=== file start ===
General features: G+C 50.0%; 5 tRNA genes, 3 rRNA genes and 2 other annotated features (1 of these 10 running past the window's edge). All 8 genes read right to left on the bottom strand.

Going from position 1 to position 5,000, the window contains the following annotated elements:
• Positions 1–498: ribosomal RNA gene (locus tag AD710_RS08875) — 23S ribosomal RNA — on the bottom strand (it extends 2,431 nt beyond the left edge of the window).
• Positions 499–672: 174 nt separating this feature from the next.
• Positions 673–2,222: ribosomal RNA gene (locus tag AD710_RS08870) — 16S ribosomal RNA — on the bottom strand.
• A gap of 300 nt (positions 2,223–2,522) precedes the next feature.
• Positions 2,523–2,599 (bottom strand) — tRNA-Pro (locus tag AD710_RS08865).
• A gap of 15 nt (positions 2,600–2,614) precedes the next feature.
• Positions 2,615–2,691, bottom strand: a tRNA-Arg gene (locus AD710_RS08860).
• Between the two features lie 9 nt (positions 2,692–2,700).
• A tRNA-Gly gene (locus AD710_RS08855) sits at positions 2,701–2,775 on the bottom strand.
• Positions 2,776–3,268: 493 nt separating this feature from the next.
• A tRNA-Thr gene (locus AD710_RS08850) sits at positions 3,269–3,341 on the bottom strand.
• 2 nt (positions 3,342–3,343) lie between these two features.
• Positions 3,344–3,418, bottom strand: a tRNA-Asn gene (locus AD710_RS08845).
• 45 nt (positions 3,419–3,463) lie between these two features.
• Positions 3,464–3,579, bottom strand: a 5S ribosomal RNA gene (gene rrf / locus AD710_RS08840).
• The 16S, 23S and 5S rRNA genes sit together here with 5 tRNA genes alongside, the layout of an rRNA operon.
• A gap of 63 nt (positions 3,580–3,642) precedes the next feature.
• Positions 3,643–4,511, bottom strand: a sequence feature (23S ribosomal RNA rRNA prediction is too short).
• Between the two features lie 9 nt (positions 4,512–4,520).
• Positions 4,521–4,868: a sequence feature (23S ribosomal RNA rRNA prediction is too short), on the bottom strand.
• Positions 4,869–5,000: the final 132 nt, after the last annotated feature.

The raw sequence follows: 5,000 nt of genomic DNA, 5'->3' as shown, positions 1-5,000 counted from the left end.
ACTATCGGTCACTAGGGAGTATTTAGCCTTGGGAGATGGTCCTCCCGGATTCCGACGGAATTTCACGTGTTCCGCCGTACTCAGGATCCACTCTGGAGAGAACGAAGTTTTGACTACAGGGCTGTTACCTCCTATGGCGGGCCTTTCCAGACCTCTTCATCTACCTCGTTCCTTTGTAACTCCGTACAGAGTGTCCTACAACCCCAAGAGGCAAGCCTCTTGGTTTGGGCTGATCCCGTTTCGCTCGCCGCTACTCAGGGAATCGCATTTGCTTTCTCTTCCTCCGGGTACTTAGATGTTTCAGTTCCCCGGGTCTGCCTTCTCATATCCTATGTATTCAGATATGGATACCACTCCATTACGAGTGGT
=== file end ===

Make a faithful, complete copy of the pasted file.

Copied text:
General features: G+C 50.0%; 5 tRNA genes, 3 rRNA genes and 2 other annotated features (1 of these 10 running past the window's edge). All 8 genes read right to left on the bottom strand.

Going from position 1 to position 5,000, the window contains the following annotated elements:
• Positions 1–498: ribosomal RNA gene (locus tag AD710_RS08875) — 23S ribosomal RNA — on the bottom strand (it extends 2,431 nt beyond the left edge of the window).
• Positions 499–672: 174 nt separating this feature from the next.
• Positions 673–2,222: ribosomal RNA gene (locus tag AD710_RS08870) — 16S ribosomal RNA — on the bottom strand.
• A gap of 300 nt (positions 2,223–2,522) precedes the next feature.
• Positions 2,523–2,599 (bottom strand) — tRNA-Pro (locus tag AD710_RS08865).
• A gap of 15 nt (positions 2,600–2,614) precedes the next feature.
• Positions 2,615–2,691, bottom strand: a tRNA-Arg gene (locus AD710_RS08860).
• Between the two features lie 9 nt (positions 2,692–2,700).
• A tRNA-Gly gene (locus AD710_RS08855) sits at positions 2,701–2,775 on the bottom strand.
• Positions 2,776–3,268: 493 nt separating this feature from the next.
• A tRNA-Thr gene (locus AD710_RS08850) sits at positions 3,269–3,341 on the bottom strand.
• 2 nt (positions 3,342–3,343) lie between these two features.
• Positions 3,344–3,418, bottom strand: a tRNA-Asn gene (locus AD710_RS08845).
• 45 nt (positions 3,419–3,463) lie between these two features.
• Positions 3,464–3,579, bottom strand: a 5S ribosomal RNA gene (gene rrf / locus AD710_RS08840).
• The 16S, 23S and 5S rRNA genes sit together here with 5 tRNA genes alongside, the layout of an rRNA operon.
• A gap of 63 nt (positions 3,580–3,642) precedes the next feature.
• Positions 3,643–4,511, bottom strand: a sequence feature (23S ribosomal RNA rRNA prediction is too short).
• Between the two features lie 9 nt (positions 4,512–4,520).
• Positions 4,521–4,868: a sequence feature (23S ribosomal RNA rRNA prediction is too short), on the bottom strand.
• Positions 4,869–5,000: the final 132 nt, after the last annotated feature.

The raw sequence follows: 5,000 nt of genomic DNA, 5'->3' as shown, positions 1-5,000 counted from the left end.
ACTATCGGTCACTAGGGAGTATTTAGCCTTGGGAGATGGTCCTCCCGGATTCCGACGGAATTTCACGTGTTCCGCCGTACTCAGGATCCACTCTGGAGAGAACGAAGTTTTGACTACAGGGCTGTTACCTCCTATGGCGGGCCTTTCCAGACCTCTTCATCTACCTCGTTCCTTTGTAACTCCGTACAGAGTGTCCTACAACCCCAAGAGGCAAGCCTCTTGGTTTGGGCTGATCCCGTTTCGCTCGCCGCTACTCAGGGAATCGCATTTGCTTTCTCTTCCTCCGGGTACTTAGATGTTTCAGTTCCCCGGGTCTGCCTTCTCATATCCTATGTATTCAGATATGGATACCACTCCATTACGAGTGGT